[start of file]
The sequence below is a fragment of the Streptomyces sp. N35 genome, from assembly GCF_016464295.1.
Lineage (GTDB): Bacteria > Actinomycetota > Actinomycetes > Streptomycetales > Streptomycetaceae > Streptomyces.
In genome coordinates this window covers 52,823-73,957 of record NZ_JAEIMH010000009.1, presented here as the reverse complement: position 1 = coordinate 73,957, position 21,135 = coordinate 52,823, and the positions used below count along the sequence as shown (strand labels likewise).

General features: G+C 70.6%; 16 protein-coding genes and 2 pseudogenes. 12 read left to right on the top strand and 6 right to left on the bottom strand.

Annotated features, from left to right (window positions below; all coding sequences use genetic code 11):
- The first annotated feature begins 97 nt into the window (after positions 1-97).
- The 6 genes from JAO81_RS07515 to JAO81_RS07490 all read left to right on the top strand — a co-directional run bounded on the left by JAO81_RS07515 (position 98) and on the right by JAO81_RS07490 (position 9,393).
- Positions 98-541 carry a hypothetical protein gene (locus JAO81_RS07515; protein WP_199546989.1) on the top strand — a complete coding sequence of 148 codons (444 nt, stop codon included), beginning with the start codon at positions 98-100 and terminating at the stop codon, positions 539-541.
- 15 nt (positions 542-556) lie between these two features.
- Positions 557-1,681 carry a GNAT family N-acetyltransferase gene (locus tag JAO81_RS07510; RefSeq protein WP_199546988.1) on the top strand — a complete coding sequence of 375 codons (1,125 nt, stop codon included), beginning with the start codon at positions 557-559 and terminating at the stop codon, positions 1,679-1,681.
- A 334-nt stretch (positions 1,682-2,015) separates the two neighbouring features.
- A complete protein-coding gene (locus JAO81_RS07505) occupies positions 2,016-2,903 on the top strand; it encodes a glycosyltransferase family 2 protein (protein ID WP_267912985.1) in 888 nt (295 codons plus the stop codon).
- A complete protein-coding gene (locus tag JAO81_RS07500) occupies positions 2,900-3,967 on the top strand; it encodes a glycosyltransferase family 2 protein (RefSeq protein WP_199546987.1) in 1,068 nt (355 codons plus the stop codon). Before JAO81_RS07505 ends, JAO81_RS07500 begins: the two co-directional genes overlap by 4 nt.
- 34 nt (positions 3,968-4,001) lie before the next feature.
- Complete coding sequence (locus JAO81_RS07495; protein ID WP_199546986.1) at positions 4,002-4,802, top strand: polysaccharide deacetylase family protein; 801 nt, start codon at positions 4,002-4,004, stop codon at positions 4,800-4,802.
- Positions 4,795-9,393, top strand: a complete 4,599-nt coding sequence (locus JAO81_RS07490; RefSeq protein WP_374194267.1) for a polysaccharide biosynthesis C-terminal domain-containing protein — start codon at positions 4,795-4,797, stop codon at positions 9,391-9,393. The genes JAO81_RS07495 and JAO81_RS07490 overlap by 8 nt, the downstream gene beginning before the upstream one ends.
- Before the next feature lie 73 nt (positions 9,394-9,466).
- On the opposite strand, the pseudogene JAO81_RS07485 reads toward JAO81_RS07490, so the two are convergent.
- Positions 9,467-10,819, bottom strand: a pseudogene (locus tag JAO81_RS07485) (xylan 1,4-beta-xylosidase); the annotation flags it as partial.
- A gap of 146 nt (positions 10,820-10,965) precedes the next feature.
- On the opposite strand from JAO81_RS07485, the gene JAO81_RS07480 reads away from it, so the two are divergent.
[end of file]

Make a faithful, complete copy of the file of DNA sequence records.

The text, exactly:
The sequence below is a fragment of the Streptomyces sp. N35 genome, from assembly GCF_016464295.1.
Lineage (GTDB): Bacteria > Actinomycetota > Actinomycetes > Streptomycetales > Streptomycetaceae > Streptomyces.
In genome coordinates this window covers 52,823-73,957 of record NZ_JAEIMH010000009.1, presented here as the reverse complement: position 1 = coordinate 73,957, position 21,135 = coordinate 52,823, and the positions used below count along the sequence as shown (strand labels likewise).

General features: G+C 70.6%; 16 protein-coding genes and 2 pseudogenes. 12 read left to right on the top strand and 6 right to left on the bottom strand.

Annotated features, from left to right (window positions below; all coding sequences use genetic code 11):
- The first annotated feature begins 97 nt into the window (after positions 1-97).
- The 6 genes from JAO81_RS07515 to JAO81_RS07490 all read left to right on the top strand — a co-directional run bounded on the left by JAO81_RS07515 (position 98) and on the right by JAO81_RS07490 (position 9,393).
- Positions 98-541 carry a hypothetical protein gene (locus JAO81_RS07515; protein WP_199546989.1) on the top strand — a complete coding sequence of 148 codons (444 nt, stop codon included), beginning with the start codon at positions 98-100 and terminating at the stop codon, positions 539-541.
- 15 nt (positions 542-556) lie between these two features.
- Positions 557-1,681 carry a GNAT family N-acetyltransferase gene (locus tag JAO81_RS07510; RefSeq protein WP_199546988.1) on the top strand — a complete coding sequence of 375 codons (1,125 nt, stop codon included), beginning with the start codon at positions 557-559 and terminating at the stop codon, positions 1,679-1,681.
- A 334-nt stretch (positions 1,682-2,015) separates the two neighbouring features.
- A complete protein-coding gene (locus JAO81_RS07505) occupies positions 2,016-2,903 on the top strand; it encodes a glycosyltransferase family 2 protein (protein ID WP_267912985.1) in 888 nt (295 codons plus the stop codon).
- A complete protein-coding gene (locus tag JAO81_RS07500) occupies positions 2,900-3,967 on the top strand; it encodes a glycosyltransferase family 2 protein (RefSeq protein WP_199546987.1) in 1,068 nt (355 codons plus the stop codon). Before JAO81_RS07505 ends, JAO81_RS07500 begins: the two co-directional genes overlap by 4 nt.
- 34 nt (positions 3,968-4,001) lie before the next feature.
- Complete coding sequence (locus JAO81_RS07495; protein ID WP_199546986.1) at positions 4,002-4,802, top strand: polysaccharide deacetylase family protein; 801 nt, start codon at positions 4,002-4,004, stop codon at positions 4,800-4,802.
- Positions 4,795-9,393, top strand: a complete 4,599-nt coding sequence (locus JAO81_RS07490; RefSeq protein WP_374194267.1) for a polysaccharide biosynthesis C-terminal domain-containing protein — start codon at positions 4,795-4,797, stop codon at positions 9,391-9,393. The genes JAO81_RS07495 and JAO81_RS07490 overlap by 8 nt, the downstream gene beginning before the upstream one ends.
- Before the next feature lie 73 nt (positions 9,394-9,466).
- On the opposite strand, the pseudogene JAO81_RS07485 reads toward JAO81_RS07490, so the two are convergent.
- Positions 9,467-10,819, bottom strand: a pseudogene (locus tag JAO81_RS07485) (xylan 1,4-beta-xylosidase); the annotation flags it as partial.
- A gap of 146 nt (positions 10,820-10,965) precedes the next feature.
- On the opposite strand from JAO81_RS07485, the gene JAO81_RS07480 reads away from it, so the two are divergent.